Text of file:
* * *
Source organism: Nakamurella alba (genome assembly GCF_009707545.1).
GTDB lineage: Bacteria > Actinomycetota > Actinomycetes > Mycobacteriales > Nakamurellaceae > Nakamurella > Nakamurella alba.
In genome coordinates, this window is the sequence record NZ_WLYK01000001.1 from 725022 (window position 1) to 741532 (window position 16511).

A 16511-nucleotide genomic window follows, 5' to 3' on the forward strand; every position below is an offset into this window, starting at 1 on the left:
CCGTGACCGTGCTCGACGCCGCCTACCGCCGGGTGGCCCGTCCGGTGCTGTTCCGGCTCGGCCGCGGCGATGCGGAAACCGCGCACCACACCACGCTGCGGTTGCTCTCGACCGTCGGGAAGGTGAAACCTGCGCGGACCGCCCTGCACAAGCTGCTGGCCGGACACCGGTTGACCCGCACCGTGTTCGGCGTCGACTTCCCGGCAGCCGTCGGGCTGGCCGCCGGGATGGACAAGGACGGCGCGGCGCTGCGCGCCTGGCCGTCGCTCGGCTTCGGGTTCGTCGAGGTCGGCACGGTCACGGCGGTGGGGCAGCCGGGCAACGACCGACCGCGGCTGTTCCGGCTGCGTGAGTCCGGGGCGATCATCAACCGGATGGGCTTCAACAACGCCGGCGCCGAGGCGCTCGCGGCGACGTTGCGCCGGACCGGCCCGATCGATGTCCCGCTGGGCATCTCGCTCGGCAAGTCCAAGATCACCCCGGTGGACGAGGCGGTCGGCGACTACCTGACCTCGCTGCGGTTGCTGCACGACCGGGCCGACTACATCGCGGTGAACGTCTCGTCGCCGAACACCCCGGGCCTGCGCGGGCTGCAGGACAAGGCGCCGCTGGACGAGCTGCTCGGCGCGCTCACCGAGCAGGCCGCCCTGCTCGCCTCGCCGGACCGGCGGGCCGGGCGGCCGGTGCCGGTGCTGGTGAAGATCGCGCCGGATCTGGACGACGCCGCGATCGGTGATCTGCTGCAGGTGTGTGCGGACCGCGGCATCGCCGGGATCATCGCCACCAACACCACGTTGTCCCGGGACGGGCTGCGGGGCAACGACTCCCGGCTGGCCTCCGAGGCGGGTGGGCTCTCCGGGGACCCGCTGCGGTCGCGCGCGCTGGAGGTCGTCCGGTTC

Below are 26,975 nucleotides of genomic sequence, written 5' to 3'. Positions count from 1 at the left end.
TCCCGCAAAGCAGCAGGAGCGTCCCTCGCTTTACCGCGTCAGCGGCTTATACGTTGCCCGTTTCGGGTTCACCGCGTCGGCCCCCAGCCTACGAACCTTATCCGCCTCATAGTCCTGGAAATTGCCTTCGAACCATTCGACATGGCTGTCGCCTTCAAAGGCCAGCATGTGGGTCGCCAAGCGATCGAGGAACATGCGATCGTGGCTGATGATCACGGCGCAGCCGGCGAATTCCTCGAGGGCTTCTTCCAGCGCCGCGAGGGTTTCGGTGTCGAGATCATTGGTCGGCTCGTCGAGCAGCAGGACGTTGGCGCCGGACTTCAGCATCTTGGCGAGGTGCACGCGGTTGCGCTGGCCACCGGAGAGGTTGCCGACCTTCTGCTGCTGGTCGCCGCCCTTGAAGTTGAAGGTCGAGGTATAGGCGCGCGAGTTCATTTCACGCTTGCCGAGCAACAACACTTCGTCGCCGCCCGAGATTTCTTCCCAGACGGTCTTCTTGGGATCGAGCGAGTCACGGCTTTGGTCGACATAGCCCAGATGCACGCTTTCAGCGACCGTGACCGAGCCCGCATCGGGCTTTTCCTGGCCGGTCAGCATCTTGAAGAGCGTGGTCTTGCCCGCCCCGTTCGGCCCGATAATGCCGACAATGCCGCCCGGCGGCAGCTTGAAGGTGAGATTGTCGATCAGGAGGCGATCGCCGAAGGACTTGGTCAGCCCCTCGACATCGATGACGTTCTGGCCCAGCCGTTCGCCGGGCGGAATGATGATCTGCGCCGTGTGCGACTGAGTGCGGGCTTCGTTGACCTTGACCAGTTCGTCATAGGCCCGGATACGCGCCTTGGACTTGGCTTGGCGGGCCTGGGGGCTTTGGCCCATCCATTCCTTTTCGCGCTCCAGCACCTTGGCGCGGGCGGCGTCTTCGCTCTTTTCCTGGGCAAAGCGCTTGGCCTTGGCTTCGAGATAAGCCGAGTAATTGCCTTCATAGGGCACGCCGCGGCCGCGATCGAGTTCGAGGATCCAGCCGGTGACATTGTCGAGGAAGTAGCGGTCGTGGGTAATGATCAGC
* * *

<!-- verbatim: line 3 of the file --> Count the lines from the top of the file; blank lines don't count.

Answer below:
In genome coordinates, this window is the sequence record NZ_WLYK01000001.1 from 725022 (window position 1) to 741532 (window position 16511).